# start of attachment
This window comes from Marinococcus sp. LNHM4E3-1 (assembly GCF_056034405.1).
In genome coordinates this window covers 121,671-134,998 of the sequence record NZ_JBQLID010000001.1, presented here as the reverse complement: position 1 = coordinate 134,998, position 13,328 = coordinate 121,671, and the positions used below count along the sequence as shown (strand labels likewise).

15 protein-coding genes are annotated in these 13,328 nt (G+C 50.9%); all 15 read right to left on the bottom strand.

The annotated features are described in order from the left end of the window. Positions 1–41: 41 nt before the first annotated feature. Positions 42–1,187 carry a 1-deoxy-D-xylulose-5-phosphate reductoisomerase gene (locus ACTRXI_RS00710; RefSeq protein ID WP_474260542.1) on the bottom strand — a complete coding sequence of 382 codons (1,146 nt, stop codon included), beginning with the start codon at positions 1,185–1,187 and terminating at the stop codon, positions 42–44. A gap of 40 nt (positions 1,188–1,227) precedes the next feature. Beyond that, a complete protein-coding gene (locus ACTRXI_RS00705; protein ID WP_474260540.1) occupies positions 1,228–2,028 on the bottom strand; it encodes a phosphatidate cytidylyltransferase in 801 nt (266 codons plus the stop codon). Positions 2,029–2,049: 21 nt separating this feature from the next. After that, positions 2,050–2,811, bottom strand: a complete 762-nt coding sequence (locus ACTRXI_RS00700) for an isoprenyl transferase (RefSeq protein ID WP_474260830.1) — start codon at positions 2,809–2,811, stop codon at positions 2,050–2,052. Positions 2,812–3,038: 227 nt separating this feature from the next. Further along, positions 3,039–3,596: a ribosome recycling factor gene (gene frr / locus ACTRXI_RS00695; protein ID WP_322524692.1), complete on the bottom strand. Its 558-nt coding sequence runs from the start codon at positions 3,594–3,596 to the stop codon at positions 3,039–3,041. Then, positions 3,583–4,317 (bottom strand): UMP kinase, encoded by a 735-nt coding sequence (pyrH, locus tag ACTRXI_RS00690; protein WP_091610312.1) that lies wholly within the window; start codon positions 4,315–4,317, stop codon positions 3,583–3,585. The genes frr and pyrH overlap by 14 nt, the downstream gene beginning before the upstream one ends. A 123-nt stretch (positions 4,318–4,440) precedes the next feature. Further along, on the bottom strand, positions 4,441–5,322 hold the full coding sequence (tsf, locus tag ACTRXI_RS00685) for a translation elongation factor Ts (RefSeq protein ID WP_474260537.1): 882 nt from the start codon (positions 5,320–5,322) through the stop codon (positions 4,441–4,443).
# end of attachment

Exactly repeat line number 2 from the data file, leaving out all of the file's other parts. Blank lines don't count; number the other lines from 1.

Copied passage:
In genome coordinates this window covers 121,671-134,998 of the sequence record NZ_JBQLID010000001.1, presented here as the reverse complement: position 1 = coordinate 134,998, position 13,328 = coordinate 121,671, and the positions used below count along the sequence as shown (strand labels likewise).